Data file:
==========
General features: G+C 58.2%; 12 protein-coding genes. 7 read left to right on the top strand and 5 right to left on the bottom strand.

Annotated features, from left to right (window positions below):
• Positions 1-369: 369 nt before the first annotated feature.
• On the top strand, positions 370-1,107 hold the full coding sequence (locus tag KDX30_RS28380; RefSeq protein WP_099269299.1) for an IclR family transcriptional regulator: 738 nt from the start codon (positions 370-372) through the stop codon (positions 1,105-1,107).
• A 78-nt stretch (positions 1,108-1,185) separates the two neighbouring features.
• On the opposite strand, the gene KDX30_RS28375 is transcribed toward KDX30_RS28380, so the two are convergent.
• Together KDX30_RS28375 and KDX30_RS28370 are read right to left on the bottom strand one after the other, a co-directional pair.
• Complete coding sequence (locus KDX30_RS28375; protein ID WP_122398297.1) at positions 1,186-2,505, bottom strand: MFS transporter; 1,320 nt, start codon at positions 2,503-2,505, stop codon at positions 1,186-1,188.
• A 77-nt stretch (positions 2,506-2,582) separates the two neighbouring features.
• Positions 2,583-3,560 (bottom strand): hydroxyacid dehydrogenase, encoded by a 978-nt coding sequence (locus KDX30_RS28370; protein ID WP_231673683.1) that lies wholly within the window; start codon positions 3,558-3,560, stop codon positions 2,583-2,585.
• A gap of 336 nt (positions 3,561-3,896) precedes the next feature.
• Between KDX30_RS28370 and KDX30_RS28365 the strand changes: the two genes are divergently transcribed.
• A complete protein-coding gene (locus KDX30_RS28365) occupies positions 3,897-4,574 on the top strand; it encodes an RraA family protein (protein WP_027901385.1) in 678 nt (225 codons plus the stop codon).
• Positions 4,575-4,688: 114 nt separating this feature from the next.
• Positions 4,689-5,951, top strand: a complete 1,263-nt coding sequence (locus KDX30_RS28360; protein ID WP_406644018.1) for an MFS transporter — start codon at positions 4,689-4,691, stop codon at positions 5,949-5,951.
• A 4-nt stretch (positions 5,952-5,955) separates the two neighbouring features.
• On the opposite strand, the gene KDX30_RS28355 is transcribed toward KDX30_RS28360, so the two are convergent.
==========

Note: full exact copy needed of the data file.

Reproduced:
General features: G+C 58.2%; 12 protein-coding genes. 7 read left to right on the top strand and 5 right to left on the bottom strand.

Annotated features, from left to right (window positions below):
• Positions 1-369: 369 nt before the first annotated feature.
• On the top strand, positions 370-1,107 hold the full coding sequence (locus tag KDX30_RS28380; RefSeq protein WP_099269299.1) for an IclR family transcriptional regulator: 738 nt from the start codon (positions 370-372) through the stop codon (positions 1,105-1,107).
• A 78-nt stretch (positions 1,108-1,185) separates the two neighbouring features.
• On the opposite strand, the gene KDX30_RS28375 is transcribed toward KDX30_RS28380, so the two are convergent.
• Together KDX30_RS28375 and KDX30_RS28370 are read right to left on the bottom strand one after the other, a co-directional pair.
• Complete coding sequence (locus KDX30_RS28375; protein ID WP_122398297.1) at positions 1,186-2,505, bottom strand: MFS transporter; 1,320 nt, start codon at positions 2,503-2,505, stop codon at positions 1,186-1,188.
• A 77-nt stretch (positions 2,506-2,582) separates the two neighbouring features.
• Positions 2,583-3,560 (bottom strand): hydroxyacid dehydrogenase, encoded by a 978-nt coding sequence (locus KDX30_RS28370; protein ID WP_231673683.1) that lies wholly within the window; start codon positions 3,558-3,560, stop codon positions 2,583-2,585.
• A gap of 336 nt (positions 3,561-3,896) precedes the next feature.
• Between KDX30_RS28370 and KDX30_RS28365 the strand changes: the two genes are divergently transcribed.
• A complete protein-coding gene (locus KDX30_RS28365) occupies positions 3,897-4,574 on the top strand; it encodes an RraA family protein (protein WP_027901385.1) in 678 nt (225 codons plus the stop codon).
• Positions 4,575-4,688: 114 nt separating this feature from the next.
• Positions 4,689-5,951, top strand: a complete 1,263-nt coding sequence (locus KDX30_RS28360; protein ID WP_406644018.1) for an MFS transporter — start codon at positions 4,689-4,691, stop codon at positions 5,949-5,951.
• A 4-nt stretch (positions 5,952-5,955) separates the two neighbouring features.
• On the opposite strand, the gene KDX30_RS28355 is transcribed toward KDX30_RS28360, so the two are convergent.